A US military tribunal on Friday sentenced Sudanese Guantanamo Bay [JURIST news archive] detainee Noor Uthman Mohammed [DOD materials] to 14 years in prison following a plea agreement [JURIST report] in which he admitted to helping al Qaeda and providing material support to terrorism. Mohammed admitted earlier this week to meetings with al Qaeda and acting as a weapons instructor and manager at the Khaden military camp in Afghanistan, where hijackers and other members of al Qaeda trained prior to the 9/11 attacks. Mohammed was charged [JURIST report] in May 2008 and has been detained at Guantanamo since his capture in Pakistan in 2002. As part of his plea agreement, Mohammed promised to cooperate with US investigators [AFP report] in ongoing investigations. If he does so, he will likely be released in advance of the 14 years to which he was sentenced.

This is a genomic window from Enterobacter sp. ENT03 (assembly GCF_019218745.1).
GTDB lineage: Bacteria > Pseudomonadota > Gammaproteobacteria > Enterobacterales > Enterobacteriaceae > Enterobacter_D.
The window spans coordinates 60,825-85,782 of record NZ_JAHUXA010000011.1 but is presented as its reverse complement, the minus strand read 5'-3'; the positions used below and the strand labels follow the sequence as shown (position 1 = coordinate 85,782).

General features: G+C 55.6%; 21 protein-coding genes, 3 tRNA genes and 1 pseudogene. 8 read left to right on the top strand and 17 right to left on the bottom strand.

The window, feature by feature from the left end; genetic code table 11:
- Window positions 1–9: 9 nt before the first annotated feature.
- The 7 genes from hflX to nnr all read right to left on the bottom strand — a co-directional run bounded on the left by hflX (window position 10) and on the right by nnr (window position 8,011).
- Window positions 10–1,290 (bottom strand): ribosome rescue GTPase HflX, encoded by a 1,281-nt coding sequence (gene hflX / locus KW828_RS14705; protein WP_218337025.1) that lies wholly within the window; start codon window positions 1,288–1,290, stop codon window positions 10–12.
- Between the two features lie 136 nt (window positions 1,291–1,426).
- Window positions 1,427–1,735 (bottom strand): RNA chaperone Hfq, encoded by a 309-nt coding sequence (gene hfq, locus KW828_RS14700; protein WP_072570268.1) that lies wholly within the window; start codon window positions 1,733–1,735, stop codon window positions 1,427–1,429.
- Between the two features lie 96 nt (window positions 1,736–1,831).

Earlier this month, the Center for Constitutional Rights (CCR) [advocacy website] used the death of a Guantanamo detainee to highlight what it claims are problems [JURIST report] with the detention system currently used by the US for dealing with suspected terrorists. The detainee, Awal Gul, had been at the Guantanamo Bay detention center since October 2002, suspected of having aided the Taliban and al Qaeda in Afghanistan [DOD press release, PDF]. Gul died of an apparent heart attack after he had completed some aerobic exercises. The CCR believes that the circumstances surrounding Gul's death illustrate the inherent problem with the detention center and the policy the US follows in detaining and indefinitely holding suspected terrorists, claiming that the facility has become a purgatory, where people are held indefinitely. The issue of what to do with remaining detainees in US custody continues to be a significant issue. In January, Human Rights Watch criticized President Barack Obama [JURIST report] for failing to shut down the facility as he promised during the 2008 presidential campaign.